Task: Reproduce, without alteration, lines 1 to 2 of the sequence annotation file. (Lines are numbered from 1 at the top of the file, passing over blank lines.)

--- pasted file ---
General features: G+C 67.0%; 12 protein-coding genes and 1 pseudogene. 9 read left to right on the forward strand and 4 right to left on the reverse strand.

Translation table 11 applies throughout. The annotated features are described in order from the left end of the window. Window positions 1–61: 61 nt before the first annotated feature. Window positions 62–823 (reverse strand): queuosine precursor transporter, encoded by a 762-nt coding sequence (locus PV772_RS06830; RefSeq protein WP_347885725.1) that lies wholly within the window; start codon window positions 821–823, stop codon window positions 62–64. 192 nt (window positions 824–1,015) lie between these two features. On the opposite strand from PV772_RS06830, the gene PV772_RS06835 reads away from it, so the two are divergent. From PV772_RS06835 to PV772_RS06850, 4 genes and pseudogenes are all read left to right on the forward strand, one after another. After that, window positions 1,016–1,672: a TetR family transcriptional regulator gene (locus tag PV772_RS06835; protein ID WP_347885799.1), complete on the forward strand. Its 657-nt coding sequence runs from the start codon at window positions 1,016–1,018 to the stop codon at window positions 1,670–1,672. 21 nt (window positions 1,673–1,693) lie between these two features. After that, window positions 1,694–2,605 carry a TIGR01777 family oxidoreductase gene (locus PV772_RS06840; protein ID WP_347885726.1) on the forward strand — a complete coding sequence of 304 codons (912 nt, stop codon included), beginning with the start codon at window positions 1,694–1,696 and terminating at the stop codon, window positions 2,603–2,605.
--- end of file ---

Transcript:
General features: G+C 67.0%; 12 protein-coding genes and 1 pseudogene. 9 read left to right on the forward strand and 4 right to left on the reverse strand.

Translation table 11 applies throughout. The annotated features are described in order from the left end of the window. Window positions 1–61: 61 nt before the first annotated feature. Window positions 62–823 (reverse strand): queuosine precursor transporter, encoded by a 762-nt coding sequence (locus PV772_RS06830; RefSeq protein WP_347885725.1) that lies wholly within the window; start codon window positions 821–823, stop codon window positions 62–64. 192 nt (window positions 824–1,015) lie between these two features. On the opposite strand from PV772_RS06830, the gene PV772_RS06835 reads away from it, so the two are divergent. From PV772_RS06835 to PV772_RS06850, 4 genes and pseudogenes are all read left to right on the forward strand, one after another. After that, window positions 1,016–1,672: a TetR family transcriptional regulator gene (locus tag PV772_RS06835; protein ID WP_347885799.1), complete on the forward strand. Its 657-nt coding sequence runs from the start codon at window positions 1,016–1,018 to the stop codon at window positions 1,670–1,672. 21 nt (window positions 1,673–1,693) lie between these two features. After that, window positions 1,694–2,605 carry a TIGR01777 family oxidoreductase gene (locus PV772_RS06840; protein ID WP_347885726.1) on the forward strand — a complete coding sequence of 304 codons (912 nt, stop codon included), beginning with the start codon at window positions 1,694–1,696 and terminating at the stop codon, window positions 2,603–2,605.